Leave voters are becoming increasingly pessimistic about Brexit

Pollster John Curtice.

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Pollster John Curtice.
source
BBC / YouTube

  • Brexit voters are increasingly pessimistic about Brexit.
  • Over two-thirds of Leave voters said in October that Theresa May’s government wasn’t handling talks well.
  • More than half think Britain is going to get a bad deal.

LONDON – A majority of Leave voters believe that the UK government is handling Brexit talks badly and will end up with a bad deal according to new research published today.

A new report by pollster John Curtice for the National Centre for Social Research and What UK Thinks has found that while those who voted Brexit last year still believe they made the right decision, there has been a sharp increase in pessimism among them about how the negotiations are going.

The report, which is based on responses collected from over 2,000 Brits in October, found that:

  • The proportion of Leave voters who think the UK will secure a good Brexit deal has fallen from 51% in February to 28% in October.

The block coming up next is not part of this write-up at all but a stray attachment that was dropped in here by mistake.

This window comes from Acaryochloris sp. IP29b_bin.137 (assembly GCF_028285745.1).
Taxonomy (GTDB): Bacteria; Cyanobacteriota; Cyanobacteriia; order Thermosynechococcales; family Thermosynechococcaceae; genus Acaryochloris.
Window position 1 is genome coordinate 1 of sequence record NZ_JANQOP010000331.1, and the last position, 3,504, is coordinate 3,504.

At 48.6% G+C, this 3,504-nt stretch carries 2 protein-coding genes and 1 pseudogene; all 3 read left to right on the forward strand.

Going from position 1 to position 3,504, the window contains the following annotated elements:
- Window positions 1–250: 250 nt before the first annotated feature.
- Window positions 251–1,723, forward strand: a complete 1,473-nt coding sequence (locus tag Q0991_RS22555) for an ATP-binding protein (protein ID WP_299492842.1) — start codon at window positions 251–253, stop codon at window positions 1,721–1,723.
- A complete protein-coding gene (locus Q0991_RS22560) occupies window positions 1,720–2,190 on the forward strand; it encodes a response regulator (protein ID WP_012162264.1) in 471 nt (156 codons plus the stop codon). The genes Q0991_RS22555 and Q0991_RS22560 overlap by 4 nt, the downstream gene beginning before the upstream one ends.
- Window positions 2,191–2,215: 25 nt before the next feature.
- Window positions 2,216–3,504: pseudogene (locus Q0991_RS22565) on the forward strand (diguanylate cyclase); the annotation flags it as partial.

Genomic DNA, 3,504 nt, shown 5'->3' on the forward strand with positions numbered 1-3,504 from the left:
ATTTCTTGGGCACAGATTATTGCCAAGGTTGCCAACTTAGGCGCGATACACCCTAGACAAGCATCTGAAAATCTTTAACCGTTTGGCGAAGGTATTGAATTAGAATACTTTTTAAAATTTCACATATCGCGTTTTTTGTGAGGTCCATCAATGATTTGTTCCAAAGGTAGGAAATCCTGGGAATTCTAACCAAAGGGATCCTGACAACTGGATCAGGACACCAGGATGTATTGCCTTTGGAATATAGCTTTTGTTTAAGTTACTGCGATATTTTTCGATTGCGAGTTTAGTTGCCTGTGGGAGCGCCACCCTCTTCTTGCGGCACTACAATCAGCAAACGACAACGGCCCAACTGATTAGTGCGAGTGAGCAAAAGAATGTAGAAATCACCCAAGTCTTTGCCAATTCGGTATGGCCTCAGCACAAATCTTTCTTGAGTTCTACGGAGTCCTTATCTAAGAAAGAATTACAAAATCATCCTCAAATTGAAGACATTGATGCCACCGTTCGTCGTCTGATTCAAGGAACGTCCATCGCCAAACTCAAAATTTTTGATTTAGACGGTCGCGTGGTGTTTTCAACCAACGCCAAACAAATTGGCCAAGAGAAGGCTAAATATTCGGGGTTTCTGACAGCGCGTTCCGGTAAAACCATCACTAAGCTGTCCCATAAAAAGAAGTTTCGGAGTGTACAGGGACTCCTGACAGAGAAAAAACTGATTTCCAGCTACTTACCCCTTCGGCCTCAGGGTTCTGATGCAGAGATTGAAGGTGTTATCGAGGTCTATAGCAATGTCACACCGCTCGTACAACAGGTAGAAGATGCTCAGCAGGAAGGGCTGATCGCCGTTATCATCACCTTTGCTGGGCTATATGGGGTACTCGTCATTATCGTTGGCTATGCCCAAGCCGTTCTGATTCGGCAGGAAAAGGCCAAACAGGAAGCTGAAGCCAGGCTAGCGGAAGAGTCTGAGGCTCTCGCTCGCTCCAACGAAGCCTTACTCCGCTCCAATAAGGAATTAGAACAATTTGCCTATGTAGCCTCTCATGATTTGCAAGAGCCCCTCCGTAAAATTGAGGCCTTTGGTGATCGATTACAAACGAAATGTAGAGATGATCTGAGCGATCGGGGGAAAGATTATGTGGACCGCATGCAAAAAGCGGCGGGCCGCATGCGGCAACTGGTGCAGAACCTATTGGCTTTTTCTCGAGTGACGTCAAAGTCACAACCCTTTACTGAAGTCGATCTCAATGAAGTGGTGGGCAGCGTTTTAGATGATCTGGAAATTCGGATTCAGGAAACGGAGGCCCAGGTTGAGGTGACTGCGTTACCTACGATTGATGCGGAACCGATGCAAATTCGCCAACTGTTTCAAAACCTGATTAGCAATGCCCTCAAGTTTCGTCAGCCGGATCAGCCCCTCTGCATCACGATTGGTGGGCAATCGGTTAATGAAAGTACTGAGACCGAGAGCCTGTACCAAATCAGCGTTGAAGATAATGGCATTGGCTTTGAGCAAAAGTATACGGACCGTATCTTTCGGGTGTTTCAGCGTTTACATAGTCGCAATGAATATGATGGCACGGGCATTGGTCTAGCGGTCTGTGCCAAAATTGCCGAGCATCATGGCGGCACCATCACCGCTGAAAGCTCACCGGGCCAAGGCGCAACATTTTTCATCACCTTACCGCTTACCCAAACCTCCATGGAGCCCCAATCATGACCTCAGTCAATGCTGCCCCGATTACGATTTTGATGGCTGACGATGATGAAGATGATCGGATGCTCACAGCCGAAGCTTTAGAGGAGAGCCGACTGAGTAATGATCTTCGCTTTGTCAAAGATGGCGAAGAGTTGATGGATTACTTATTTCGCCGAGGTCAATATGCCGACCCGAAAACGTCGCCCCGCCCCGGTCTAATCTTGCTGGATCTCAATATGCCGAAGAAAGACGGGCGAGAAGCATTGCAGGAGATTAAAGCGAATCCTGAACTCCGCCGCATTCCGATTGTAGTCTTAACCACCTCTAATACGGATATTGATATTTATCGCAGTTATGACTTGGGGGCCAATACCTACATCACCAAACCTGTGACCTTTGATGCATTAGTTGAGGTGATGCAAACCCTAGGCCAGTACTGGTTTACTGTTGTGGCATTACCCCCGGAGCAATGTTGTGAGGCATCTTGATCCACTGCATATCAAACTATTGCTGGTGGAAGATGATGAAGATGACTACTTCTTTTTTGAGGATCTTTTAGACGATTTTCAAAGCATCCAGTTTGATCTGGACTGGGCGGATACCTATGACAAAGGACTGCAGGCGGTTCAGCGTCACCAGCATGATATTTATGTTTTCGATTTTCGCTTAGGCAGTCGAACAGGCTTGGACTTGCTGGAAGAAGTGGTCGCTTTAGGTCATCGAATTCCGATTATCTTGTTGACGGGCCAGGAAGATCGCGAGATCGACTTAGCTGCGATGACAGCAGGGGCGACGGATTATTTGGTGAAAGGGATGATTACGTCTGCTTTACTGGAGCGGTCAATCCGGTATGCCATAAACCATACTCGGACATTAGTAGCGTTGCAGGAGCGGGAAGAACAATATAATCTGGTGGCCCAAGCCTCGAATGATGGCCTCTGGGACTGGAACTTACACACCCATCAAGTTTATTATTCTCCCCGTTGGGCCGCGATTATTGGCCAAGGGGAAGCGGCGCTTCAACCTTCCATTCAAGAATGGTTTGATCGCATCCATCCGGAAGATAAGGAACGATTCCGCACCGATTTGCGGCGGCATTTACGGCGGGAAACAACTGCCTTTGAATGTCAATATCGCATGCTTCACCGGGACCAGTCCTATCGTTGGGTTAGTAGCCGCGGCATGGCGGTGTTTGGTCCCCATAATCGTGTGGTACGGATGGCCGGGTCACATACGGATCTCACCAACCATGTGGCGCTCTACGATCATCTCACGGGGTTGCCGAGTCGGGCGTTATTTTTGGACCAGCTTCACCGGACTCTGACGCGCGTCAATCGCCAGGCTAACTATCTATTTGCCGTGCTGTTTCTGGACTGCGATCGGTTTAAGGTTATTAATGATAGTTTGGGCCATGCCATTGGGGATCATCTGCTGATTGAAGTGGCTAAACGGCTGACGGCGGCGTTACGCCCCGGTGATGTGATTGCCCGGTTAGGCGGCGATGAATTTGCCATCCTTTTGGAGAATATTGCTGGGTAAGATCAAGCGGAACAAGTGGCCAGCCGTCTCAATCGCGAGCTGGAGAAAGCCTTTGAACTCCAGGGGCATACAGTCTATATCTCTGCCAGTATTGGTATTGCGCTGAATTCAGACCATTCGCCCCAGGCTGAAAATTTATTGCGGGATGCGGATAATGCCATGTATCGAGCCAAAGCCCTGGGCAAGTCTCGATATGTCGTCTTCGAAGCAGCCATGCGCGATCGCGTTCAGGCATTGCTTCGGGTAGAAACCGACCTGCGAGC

• 21% of Leave voters think Theresa May’s Conservative government has handled the Brexit negotiations well, down from 42% in February

These findings come as May faces a race against time to convince the EU that “sufficient progress” has been made on citizens’ rights, Britain’s financial settlement, and the Irish border for talks to move onto trade and transition.

Here is how Leave voters felt about likely outcome of Brexit negotiations in October:

Public attitudes Brexit

source
National Centre for Social Research/What UK Thinks

And on how UK government has handled Brexit talks. Leave voters also feel the EU side has handled talks badly.

Public attitude Brexit

source
National Centre for Social Research/What UK Thinks

The report, which was presented by Curtice at a seminar in Westminster on Wednesday, also found that long-term patterns remain in regards to public perception on Brexit.

For example, the British public still desires what has been dubbed the “have your cake and eat it” style Brexit, based on Britain taking back control of immigration from the EU while also maintaining free trade arrangements with the bloc.

Overall, there has been no significant recent shift in public opinion on whether Britain should leave the EU.

There has been a 2% swing in favour of Remain, Curtice said on Wednesday, with his latest findings producing a result of 53-47 in favour of Remain. However, this is virtually unchanged since February of this year.